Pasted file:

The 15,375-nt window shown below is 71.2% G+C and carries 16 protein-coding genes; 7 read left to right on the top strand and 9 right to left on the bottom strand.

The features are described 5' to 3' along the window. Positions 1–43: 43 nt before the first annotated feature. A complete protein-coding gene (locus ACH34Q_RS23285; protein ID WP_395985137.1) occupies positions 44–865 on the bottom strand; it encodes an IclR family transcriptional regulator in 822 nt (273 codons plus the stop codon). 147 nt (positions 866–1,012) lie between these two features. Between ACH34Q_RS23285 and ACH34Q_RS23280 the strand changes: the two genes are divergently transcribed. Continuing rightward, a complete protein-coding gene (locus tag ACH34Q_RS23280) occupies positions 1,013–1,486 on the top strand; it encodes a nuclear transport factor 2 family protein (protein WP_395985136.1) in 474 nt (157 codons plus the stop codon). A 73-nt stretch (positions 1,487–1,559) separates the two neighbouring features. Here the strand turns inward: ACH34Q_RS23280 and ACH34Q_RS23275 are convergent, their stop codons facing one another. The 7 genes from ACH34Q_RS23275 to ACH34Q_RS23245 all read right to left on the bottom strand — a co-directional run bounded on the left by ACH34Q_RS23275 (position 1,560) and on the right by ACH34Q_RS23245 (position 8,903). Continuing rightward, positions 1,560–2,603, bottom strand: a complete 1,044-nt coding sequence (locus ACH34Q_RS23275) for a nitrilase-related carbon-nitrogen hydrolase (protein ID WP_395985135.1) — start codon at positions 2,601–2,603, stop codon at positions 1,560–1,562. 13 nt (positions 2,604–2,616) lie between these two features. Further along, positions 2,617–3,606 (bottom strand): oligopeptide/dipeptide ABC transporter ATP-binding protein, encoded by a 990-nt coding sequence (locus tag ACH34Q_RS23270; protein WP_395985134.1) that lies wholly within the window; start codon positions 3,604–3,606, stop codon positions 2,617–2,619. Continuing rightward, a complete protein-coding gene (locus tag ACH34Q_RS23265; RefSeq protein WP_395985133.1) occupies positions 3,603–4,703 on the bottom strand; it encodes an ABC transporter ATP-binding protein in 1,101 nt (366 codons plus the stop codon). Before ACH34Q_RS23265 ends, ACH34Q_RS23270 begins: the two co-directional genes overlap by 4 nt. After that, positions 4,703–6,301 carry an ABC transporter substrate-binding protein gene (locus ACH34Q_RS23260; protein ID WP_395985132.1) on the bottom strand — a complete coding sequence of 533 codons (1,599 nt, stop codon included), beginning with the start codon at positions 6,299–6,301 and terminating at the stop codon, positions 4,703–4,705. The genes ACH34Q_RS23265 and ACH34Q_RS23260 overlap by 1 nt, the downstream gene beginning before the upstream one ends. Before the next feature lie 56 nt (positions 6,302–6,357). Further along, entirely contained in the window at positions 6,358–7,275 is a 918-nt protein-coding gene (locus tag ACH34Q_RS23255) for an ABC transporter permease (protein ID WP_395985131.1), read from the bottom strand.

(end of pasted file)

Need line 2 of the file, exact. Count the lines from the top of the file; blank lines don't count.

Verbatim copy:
The features are described 5' to 3' along the window. Positions 1–43: 43 nt before the first annotated feature. A complete protein-coding gene (locus ACH34Q_RS23285; protein ID WP_395985137.1) occupies positions 44–865 on the bottom strand; it encodes an IclR family transcriptional regulator in 822 nt (273 codons plus the stop codon). 147 nt (positions 866–1,012) lie between these two features. Between ACH34Q_RS23285 and ACH34Q_RS23280 the strand changes: the two genes are divergently transcribed. Continuing rightward, a complete protein-coding gene (locus tag ACH34Q_RS23280) occupies positions 1,013–1,486 on the top strand; it encodes a nuclear transport factor 2 family protein (protein WP_395985136.1) in 474 nt (157 codons plus the stop codon). A 73-nt stretch (positions 1,487–1,559) separates the two neighbouring features. Here the strand turns inward: ACH34Q_RS23280 and ACH34Q_RS23275 are convergent, their stop codons facing one another. The 7 genes from ACH34Q_RS23275 to ACH34Q_RS23245 all read right to left on the bottom strand — a co-directional run bounded on the left by ACH34Q_RS23275 (position 1,560) and on the right by ACH34Q_RS23245 (position 8,903). Continuing rightward, positions 1,560–2,603, bottom strand: a complete 1,044-nt coding sequence (locus ACH34Q_RS23275) for a nitrilase-related carbon-nitrogen hydrolase (protein ID WP_395985135.1) — start codon at positions 2,601–2,603, stop codon at positions 1,560–1,562. 13 nt (positions 2,604–2,616) lie between these two features. Further along, positions 2,617–3,606 (bottom strand): oligopeptide/dipeptide ABC transporter ATP-binding protein, encoded by a 990-nt coding sequence (locus tag ACH34Q_RS23270; protein WP_395985134.1) that lies wholly within the window; start codon positions 3,604–3,606, stop codon positions 2,617–2,619. Continuing rightward, a complete protein-coding gene (locus tag ACH34Q_RS23265; RefSeq protein WP_395985133.1) occupies positions 3,603–4,703 on the bottom strand; it encodes an ABC transporter ATP-binding protein in 1,101 nt (366 codons plus the stop codon). Before ACH34Q_RS23265 ends, ACH34Q_RS23270 begins: the two co-directional genes overlap by 4 nt. After that, positions 4,703–6,301 carry an ABC transporter substrate-binding protein gene (locus ACH34Q_RS23260; protein ID WP_395985132.1) on the bottom strand — a complete coding sequence of 533 codons (1,599 nt, stop codon included), beginning with the start codon at positions 6,299–6,301 and terminating at the stop codon, positions 4,703–4,705. The genes ACH34Q_RS23265 and ACH34Q_RS23260 overlap by 1 nt, the downstream gene beginning before the upstream one ends. Before the next feature lie 56 nt (positions 6,302–6,357). Further along, entirely contained in the window at positions 6,358–7,275 is a 918-nt protein-coding gene (locus tag ACH34Q_RS23255) for an ABC transporter permease (protein ID WP_395985131.1), read from the bottom strand.